Every year in the United States, more than 2,300 otherwise healthy babies die suddenly and unexpectedly from sudden infant death syndrome (SIDS). Although the number of SIDS deaths in the US has fallen by over 50 percent since 1983, SIDS continues to be the leading cause of death for babies one month to one year of age. You probably already know that stuffed toys, pillows, blankets and crib bumpers should be kept away from your sleeping baby and that you should put him to sleep on his back, but according to the American Academy of Pediatrics, overheating is also a SIDS risk factor. And now that temperatures are dropping and the heavier clothing and blankets are coming out, it’s an important risk factor remember. Read on to find out why overheating is a problem, and to learn what you can do to lower your baby’s risk.
The Issue With Overheating
Your motherly instinct may make you want to turn up the heat and bundle up your baby in heavy clothes, heavy blankets, and multiple layers of clothing now that it’s colder outside. However, the American SIDS Institute warns that going overboard can increase the risk of SIDS because your baby may overheat. While adults are able to regulate their own body temperatures, infants aren’t yet able to do so and they’re more sensitive to extreme temperatures.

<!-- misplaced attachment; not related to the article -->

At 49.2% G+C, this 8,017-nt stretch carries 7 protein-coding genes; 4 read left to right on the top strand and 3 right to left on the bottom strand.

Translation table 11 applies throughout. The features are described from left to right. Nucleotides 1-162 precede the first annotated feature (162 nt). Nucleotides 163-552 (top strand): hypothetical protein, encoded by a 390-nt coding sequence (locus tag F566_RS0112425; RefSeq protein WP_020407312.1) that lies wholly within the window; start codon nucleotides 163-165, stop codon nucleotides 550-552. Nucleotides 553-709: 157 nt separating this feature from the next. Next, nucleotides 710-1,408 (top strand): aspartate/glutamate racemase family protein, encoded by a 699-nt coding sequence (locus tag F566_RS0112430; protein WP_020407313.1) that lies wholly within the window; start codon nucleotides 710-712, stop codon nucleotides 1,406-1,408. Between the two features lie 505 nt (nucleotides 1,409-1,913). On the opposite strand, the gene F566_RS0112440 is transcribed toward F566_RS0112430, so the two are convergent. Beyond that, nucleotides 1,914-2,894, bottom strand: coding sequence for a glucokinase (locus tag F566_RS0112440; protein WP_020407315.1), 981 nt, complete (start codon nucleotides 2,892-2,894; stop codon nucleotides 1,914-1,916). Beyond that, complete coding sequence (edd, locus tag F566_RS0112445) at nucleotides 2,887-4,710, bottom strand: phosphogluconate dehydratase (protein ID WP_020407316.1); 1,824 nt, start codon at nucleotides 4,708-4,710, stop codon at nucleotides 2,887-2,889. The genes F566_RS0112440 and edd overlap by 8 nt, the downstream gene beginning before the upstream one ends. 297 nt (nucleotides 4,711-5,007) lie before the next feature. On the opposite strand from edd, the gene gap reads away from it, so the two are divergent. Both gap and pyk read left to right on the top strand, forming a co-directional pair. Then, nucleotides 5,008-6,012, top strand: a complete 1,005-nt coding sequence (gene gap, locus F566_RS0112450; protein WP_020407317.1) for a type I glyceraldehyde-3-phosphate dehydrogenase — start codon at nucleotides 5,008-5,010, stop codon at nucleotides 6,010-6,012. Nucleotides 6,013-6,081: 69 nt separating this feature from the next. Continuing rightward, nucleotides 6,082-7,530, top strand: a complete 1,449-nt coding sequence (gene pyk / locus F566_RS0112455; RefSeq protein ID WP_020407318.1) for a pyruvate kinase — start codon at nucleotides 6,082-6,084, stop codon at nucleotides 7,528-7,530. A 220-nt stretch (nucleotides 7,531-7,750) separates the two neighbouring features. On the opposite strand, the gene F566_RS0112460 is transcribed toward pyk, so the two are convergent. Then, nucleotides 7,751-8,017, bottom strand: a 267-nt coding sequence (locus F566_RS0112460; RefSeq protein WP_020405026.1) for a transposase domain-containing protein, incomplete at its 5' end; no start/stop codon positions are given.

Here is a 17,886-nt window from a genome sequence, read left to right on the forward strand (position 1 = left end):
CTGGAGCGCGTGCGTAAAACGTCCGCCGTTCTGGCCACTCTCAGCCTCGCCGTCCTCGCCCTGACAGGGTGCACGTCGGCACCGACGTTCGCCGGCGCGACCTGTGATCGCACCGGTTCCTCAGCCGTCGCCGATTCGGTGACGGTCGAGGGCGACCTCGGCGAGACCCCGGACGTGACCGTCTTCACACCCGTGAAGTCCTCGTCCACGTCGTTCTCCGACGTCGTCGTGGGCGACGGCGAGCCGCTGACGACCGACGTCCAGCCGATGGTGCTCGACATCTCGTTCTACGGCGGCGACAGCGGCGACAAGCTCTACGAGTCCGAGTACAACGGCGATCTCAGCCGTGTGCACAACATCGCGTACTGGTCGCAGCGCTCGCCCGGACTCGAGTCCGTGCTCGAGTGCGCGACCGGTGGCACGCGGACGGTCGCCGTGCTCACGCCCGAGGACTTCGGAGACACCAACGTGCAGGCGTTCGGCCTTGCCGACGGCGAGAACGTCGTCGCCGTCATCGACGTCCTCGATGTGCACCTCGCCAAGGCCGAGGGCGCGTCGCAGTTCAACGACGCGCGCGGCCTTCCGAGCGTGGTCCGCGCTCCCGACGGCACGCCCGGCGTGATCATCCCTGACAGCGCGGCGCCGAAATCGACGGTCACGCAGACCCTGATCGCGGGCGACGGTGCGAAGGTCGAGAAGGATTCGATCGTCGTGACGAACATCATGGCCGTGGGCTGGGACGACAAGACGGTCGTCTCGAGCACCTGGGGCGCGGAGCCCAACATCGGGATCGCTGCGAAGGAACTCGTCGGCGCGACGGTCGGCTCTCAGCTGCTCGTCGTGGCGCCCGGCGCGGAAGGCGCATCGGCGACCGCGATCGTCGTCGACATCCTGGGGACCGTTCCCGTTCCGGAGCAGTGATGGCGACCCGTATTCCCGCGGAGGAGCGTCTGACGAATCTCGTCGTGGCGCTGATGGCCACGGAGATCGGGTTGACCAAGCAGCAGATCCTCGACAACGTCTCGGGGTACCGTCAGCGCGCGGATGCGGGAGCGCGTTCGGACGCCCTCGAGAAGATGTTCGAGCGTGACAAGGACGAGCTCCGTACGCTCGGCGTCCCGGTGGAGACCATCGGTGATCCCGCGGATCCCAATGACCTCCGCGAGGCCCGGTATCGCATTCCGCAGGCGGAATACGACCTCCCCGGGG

In addition, a recent international study published in the medical journal Pediatrics concluded that 25 percent of SIDS babies were found with their head covered, which makes it even more important to be careful about the bedding in your child’s crib.
What You Can Do
Since your baby can’t regulate her own body temperature yet, you need to do it for her. Dress your baby in light clothing, tuck a light blanket into the mattress making sure it only goes up to the baby’s chest level, and keep the nursery at a temperature you find comfortable. If your baby feels hot to the touch, she may be at risk for overheating according to the National Institute of Child Health and Development.
Beyond choosing light weight clothing for your baby to sleep in, you might want to opt for a light weight sleep sack so you can skip potentially dangerous top sheets, blankets and comforters, eliminating the risk of your baby pulling the blanket over her head.
You should also consider what fabric your baby is wearing to bed. Synthetic fabrics are not only bad for the environment, but also they aren’t breathable and can make babies hot, sweaty and clammy. These conditions don’t sound comfortable for your little one and can be indicators that your baby is at risk for overheating.
A research study conducted by AgResearch in New Zealand, compared the performance of a merino wool baby sleep sack with a polyester micro-fleece sleep sack and found that the natural wool fabric was better for maintaining a baby’s thermophysiological comfort and well-being, in part because it will absorb and release moisture, helping to reduce the risk of overheating.